III. Photoresist Compositions
In another embodiment, a photoresist composition is provided that comprises both a nonpolymeric silsesquioxane, as described in detail above, and a photoacid generator, with the silsesquioxane representing up to about 99 wt. % of the solids included in the composition, and the photoacid generator representing approximately 0.1 to 25 wt. % of the solids contained in the composition. Other components and additives may also be present, e.g., dissolution modifying additives such as dissolution inhibitors.
The photoacid generator may be any compound that, upon exposure to radiation, generates a strong acid and is compatible with the other components of the photoresist composition. Examples of preferred photochemical acid generators (PAGs) include, but are not limited to, sulfonates, onium salts, aromatic diazonium salts, sulfonium salts, diaryliodonium salts and sulfonic acid esters of N-hydroxyamides or N-hydroxyimides, as disclosed in U.S. Pat. No. 4,731,605. Any PAG(s) incorporated into the present photoresists should have high thermal stability, i.e., stable to at least 140° C., so they are not degraded during pre-exposure processing.
Any suitable photoacid generator can be used in the photoresist compositions of the invention. Typical photoacid generators include, without limitation:
(1) sulfonium salts, such as triphenylsulfonium perfluoromethanesulfonate (triphenylsulfonium triflate), triphenylsulfonium perfluorobutanesulfonate, triphenylsulfonium perfluoropentanesulfonate, triphenylsulfonium perfluorooctanesulfonate, triphenylsulfonium hexafluoroantimonate, triphenylsulfonium hexafluoroarsenate, triphenylsulfonium hexafluorophosphate, triphenylsulfonium bromide, triphenylsulfonium chloride, triphenylsulfonium iodide, 2,4,6-trimethylphenyldiphenylsulfonium perfluorobutanesulfonate, 2,4,6-trimethylphenyldiphenylsulfonium benzenesulfonate, tris(t-butylphenyl)sulfonium perfluorooctane sulfonate, diphenylethylsulfonium chloride, and phenacyldimethylsulfonium chloride;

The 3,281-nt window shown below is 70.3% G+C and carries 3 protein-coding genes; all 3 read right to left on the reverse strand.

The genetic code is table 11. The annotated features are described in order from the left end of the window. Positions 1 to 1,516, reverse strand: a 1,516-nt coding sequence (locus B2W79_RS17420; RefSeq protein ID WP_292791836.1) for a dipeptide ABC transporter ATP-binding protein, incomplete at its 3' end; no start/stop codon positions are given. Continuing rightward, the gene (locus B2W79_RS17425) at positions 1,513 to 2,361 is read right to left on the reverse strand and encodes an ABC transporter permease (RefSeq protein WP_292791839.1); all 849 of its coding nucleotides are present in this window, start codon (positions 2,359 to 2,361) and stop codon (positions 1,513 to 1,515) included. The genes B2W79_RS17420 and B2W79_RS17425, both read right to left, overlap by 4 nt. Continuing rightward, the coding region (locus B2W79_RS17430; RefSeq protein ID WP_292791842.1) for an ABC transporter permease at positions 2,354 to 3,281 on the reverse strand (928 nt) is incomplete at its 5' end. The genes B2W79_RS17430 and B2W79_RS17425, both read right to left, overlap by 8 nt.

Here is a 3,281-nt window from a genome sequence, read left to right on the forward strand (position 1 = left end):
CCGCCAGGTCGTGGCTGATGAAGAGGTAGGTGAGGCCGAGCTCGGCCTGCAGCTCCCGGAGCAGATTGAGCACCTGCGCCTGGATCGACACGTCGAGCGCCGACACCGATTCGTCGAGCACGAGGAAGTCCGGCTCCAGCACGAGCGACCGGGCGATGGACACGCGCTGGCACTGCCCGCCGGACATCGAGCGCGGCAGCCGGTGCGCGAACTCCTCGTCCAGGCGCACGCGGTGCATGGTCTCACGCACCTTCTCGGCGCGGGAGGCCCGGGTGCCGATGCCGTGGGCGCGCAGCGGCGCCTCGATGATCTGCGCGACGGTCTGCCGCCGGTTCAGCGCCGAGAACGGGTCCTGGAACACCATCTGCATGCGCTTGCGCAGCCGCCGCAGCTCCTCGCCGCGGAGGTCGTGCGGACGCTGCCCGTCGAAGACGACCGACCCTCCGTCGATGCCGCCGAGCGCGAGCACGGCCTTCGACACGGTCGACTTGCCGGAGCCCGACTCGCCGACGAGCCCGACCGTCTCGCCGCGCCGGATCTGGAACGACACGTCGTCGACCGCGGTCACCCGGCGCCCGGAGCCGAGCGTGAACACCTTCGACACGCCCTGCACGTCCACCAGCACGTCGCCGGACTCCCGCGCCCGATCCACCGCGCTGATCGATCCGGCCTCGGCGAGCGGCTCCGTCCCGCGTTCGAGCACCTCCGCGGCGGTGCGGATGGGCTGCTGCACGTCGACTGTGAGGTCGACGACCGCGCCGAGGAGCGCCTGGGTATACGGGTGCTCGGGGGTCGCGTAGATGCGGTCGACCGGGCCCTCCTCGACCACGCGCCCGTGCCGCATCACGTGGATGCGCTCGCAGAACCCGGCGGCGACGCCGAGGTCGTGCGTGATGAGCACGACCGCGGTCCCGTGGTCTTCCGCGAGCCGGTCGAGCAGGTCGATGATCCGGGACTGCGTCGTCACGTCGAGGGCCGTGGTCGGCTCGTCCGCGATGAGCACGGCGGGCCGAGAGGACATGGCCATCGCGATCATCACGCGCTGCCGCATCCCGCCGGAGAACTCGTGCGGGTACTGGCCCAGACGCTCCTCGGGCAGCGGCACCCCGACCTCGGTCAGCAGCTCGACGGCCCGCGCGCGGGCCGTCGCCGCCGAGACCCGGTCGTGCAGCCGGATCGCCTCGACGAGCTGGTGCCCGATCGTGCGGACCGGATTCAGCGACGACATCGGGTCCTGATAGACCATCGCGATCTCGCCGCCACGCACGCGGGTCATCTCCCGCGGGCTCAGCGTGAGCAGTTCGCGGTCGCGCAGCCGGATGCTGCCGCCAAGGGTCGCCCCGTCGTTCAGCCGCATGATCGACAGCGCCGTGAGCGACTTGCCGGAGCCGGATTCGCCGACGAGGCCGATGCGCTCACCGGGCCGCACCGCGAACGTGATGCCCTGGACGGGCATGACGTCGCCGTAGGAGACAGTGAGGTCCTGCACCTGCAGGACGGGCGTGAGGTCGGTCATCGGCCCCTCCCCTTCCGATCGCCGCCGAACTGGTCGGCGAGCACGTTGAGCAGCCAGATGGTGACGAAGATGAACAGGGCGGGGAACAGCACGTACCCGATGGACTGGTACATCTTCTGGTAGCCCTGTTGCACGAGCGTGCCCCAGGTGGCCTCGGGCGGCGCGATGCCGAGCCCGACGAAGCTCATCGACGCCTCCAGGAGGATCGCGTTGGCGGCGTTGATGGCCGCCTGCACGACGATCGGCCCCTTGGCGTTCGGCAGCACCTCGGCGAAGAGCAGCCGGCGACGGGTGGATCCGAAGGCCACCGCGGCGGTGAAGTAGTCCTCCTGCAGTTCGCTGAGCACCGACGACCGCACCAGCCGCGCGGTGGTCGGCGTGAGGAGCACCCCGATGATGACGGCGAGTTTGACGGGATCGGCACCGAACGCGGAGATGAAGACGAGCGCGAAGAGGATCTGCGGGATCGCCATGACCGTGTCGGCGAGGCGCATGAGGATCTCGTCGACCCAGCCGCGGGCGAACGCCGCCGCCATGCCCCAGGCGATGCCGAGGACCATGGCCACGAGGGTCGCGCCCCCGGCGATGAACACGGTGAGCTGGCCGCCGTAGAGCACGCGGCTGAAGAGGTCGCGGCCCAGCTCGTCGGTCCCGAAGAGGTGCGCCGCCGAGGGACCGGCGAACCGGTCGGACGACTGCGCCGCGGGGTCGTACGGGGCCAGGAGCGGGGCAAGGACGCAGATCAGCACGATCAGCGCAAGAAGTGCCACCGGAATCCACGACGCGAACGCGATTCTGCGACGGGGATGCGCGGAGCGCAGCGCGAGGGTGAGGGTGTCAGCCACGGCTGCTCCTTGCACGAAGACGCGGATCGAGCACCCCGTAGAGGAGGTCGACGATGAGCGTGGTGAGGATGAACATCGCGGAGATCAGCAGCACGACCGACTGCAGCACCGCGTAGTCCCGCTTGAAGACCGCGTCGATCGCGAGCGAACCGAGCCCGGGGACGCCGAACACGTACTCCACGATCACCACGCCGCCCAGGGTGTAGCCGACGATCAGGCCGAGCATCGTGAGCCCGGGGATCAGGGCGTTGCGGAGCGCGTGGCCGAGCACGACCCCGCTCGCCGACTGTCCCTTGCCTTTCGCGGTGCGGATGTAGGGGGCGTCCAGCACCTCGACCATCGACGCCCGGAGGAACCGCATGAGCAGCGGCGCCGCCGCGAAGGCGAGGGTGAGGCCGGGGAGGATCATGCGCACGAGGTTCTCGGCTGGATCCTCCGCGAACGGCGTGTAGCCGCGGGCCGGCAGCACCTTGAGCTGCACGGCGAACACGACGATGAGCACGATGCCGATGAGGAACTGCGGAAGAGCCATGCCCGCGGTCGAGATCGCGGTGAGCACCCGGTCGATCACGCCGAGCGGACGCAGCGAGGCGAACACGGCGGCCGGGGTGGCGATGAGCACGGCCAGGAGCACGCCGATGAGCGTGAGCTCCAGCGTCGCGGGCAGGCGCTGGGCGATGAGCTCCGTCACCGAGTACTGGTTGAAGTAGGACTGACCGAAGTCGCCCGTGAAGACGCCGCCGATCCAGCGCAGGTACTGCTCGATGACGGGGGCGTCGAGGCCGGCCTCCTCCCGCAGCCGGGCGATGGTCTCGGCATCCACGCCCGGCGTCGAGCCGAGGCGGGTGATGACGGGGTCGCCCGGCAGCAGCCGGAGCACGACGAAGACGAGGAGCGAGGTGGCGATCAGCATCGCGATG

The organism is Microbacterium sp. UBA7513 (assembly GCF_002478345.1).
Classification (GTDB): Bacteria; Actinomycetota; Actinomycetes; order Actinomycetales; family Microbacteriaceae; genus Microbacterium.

(2) halonium salts, particularly iodonium salts, including diphenyliodonium perfluoromethanesulfonate (diphenyliodonium triflate), diphenyliodonium perfluorobutanesulfonate, diphenyliodonium perfluoropentanesulfonate, diphenyliodonium perfluorooctanesulfonate, diphenyliodonium hexafluoroantimonate, diphenyliodonium hexafluoroarsenate, diphenyliodonium bis-(t-butylphenyl)iodonium triflate, and bis-(di-t-butylphenyl)-iodonium camphanylsulfonate;
(3) α,α′-bis-sulfonyl-diazomethanes such as bis(p-toluenesulfonyl)diazomethane, methylsulfonyl p-toluenesulfonyldiazomethane, 1-cyclohexylsulfonyl-1-(1,1-dimethylethylsulfonyl) diazomethane, and bis(cyclohexylsulfonyl)diazomethane;
(4) trifluoromethanesulfonate esters of imides and hydroxyimides, e.g., α-(trifluoromethylsulfonyloxy)-bicyclo[2.2.1]hept-5-ene-2,3-dicarboximide (MDT);
(5) nitrobenzyl sulfonate esters such as 2-nitrobenzyl p-toluenesulfonate, 2,6-dinitrobenzyl p-toluenesulfonate, and 2,4-dinitrobenzyl p-trifluoromethylbenzene sulfonate;